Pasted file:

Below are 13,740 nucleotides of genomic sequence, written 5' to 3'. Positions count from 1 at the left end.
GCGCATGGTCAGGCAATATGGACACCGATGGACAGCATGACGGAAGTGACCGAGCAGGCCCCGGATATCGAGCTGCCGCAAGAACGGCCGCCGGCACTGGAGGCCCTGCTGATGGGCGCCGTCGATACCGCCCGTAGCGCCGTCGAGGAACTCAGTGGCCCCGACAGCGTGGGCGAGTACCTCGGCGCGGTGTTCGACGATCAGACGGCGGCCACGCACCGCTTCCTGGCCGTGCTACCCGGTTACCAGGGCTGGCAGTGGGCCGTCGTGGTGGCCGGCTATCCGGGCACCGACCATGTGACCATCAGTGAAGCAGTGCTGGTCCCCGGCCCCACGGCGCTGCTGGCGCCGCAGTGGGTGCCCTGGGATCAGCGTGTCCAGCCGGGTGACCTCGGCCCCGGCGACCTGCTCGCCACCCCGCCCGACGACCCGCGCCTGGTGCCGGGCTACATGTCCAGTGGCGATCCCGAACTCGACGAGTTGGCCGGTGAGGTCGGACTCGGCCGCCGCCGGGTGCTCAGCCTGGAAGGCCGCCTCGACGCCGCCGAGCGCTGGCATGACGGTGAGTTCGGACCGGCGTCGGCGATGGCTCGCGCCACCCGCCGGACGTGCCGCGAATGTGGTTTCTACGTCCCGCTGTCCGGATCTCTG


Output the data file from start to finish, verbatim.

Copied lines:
Below are 13,740 nucleotides of genomic sequence, written 5' to 3'. Positions count from 1 at the left end.
GCGCATGGTCAGGCAATATGGACACCGATGGACAGCATGACGGAAGTGACCGAGCAGGCCCCGGATATCGAGCTGCCGCAAGAACGGCCGCCGGCACTGGAGGCCCTGCTGATGGGCGCCGTCGATACCGCCCGTAGCGCCGTCGAGGAACTCAGTGGCCCCGACAGCGTGGGCGAGTACCTCGGCGCGGTGTTCGACGATCAGACGGCGGCCACGCACCGCTTCCTGGCCGTGCTACCCGGTTACCAGGGCTGGCAGTGGGCCGTCGTGGTGGCCGGCTATCCGGGCACCGACCATGTGACCATCAGTGAAGCAGTGCTGGTCCCCGGCCCCACGGCGCTGCTGGCGCCGCAGTGGGTGCCCTGGGATCAGCGTGTCCAGCCGGGTGACCTCGGCCCCGGCGACCTGCTCGCCACCCCGCCCGACGACCCGCGCCTGGTGCCGGGCTACATGTCCAGTGGCGATCCCGAACTCGACGAGTTGGCCGGTGAGGTCGGACTCGGCCGCCGCCGGGTGCTCAGCCTGGAAGGCCGCCTCGACGCCGCCGAGCGCTGGCATGACGGTGAGTTCGGACCGGCGTCGGCGATGGCTCGCGCCACCCGCCGGACGTGCCGCGAATGTGGTTTCTACGTCCCGCTGTCCGGATCTCTG